Have you ever thought about the similarities that building officials share with golfers? Some may think it’s absurd, but there is justification to support this idea.
In the daily role of the building official you must consider the many codes that need to be applied to certain construction dilemmas. What type of construction do you have? Is the building sprinklered? The golfer must make decisions on what club to use…long yardage that requires a driver or using a wedge to reach the green? If the building official has to consider the condition of an existing building, will the renovation be smooth or will it require great effort and patience to get through the project? Just like the golfer standing on the tee box, will there be a long flawless drive or will the ball land in clumps of clover that the course maintenance worker did not mow?
Building officials work diligently to help each other, sharing knowledge, and lending a helping hand even when they go for a golf outing. Everyone is playing their game and enjoying the outdoors. Then the cart lady drives by, smiling, encouraging everyone to stop for a drink or snack. Bob drives by, watching her, passing her, still watching her, still watching her, then all of a sudden he has driven off into the lake. All of the golfers begin rushing to his aid. It was, of course, a natural disaster.
The code hearings are the platform for which building officials come from all across the United States. There are speakers that propose a change. Every code item is considered for change and voted upon. Every vote counts. It is also a place where friends are made and re-united. Golf tournaments bring together golfers and friends from all over as well. Every stroke counts. Sometimes a tournament is a scramble. Every person counts. One person may be known for his long ball and another for his awesome chip and sink. It takes everyone to make it work.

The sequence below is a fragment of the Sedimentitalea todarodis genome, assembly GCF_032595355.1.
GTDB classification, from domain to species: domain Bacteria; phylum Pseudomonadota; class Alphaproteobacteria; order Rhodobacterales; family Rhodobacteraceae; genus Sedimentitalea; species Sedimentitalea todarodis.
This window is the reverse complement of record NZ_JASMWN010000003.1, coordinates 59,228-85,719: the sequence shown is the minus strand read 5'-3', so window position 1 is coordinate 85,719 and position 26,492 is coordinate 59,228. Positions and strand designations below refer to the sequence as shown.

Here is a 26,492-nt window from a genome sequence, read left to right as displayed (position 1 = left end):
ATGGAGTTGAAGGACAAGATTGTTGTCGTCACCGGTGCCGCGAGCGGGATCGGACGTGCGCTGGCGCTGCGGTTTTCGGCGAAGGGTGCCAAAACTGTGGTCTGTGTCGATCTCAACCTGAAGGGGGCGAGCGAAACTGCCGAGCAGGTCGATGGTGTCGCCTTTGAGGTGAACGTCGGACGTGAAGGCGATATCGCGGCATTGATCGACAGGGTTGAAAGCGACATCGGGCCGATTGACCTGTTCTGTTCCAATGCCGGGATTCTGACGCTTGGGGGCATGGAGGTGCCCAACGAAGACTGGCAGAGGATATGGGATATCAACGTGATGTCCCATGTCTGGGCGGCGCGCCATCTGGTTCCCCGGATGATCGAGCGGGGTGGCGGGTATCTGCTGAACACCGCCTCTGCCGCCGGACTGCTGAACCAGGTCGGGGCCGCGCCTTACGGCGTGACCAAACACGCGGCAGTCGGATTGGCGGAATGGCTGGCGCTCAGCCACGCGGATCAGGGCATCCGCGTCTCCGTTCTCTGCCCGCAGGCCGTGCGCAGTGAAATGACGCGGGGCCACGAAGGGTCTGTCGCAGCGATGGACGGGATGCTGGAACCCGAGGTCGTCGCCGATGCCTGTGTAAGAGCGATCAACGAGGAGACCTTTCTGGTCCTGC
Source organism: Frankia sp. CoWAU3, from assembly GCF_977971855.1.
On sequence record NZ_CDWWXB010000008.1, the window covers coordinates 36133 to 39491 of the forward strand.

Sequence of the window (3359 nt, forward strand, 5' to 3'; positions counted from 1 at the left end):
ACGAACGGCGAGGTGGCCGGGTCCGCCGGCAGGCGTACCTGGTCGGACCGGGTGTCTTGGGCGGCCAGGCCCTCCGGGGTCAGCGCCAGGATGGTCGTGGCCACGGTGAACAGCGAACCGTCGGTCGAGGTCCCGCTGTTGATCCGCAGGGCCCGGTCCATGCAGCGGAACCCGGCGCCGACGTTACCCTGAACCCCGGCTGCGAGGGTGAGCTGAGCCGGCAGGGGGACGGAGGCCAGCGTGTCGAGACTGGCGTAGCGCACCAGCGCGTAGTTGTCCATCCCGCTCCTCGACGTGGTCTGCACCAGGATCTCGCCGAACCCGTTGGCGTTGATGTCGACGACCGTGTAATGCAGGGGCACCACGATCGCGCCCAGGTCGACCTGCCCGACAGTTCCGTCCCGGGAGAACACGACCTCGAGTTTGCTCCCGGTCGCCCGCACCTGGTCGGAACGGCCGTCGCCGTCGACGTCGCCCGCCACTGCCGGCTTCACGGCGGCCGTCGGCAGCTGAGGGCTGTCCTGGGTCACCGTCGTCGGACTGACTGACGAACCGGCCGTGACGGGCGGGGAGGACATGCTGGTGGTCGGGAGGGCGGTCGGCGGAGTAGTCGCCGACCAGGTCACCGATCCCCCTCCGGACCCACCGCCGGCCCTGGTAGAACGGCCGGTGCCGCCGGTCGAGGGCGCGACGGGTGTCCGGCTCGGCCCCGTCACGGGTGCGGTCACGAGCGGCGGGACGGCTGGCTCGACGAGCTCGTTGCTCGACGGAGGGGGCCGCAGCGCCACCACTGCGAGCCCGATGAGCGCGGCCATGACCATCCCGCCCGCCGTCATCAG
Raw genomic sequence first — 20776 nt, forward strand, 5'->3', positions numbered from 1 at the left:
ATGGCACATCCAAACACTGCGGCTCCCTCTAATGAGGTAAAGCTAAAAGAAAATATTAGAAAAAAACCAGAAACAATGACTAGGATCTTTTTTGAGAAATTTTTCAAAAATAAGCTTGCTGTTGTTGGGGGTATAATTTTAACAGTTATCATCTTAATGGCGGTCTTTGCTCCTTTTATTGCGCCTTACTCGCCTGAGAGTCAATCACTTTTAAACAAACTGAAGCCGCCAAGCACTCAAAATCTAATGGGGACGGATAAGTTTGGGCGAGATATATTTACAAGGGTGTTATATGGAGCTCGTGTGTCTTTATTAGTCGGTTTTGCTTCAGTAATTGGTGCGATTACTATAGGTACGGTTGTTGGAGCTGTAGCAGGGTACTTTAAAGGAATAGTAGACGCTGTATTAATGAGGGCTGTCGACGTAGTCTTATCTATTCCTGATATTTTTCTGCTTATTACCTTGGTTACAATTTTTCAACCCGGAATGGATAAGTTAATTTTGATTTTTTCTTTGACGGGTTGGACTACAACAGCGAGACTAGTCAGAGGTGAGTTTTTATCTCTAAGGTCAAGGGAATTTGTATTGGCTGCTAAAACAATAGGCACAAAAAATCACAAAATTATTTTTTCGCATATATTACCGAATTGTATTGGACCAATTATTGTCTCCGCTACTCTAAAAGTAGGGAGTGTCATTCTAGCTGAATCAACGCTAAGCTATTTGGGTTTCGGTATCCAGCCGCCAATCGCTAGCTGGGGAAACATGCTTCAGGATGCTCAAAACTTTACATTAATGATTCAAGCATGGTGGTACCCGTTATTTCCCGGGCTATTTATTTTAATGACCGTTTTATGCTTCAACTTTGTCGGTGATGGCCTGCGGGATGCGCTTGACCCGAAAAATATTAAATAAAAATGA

Building officials are looking for ways to mentor newer members of our profession. Bringing new faces and new hope continues to improve our trade, our buildings that we live in and work in. We know that mentoring helps for our future, our children’s futures, and our grandchildren’s. Golfers do this with the “The First Tee” mentoring program – a noble cause for our children.
So, it may seem that there is quite a bit in common between building officials and golfers. Who would have thought?
Penny Petterson, CBO, City of North Richland Hills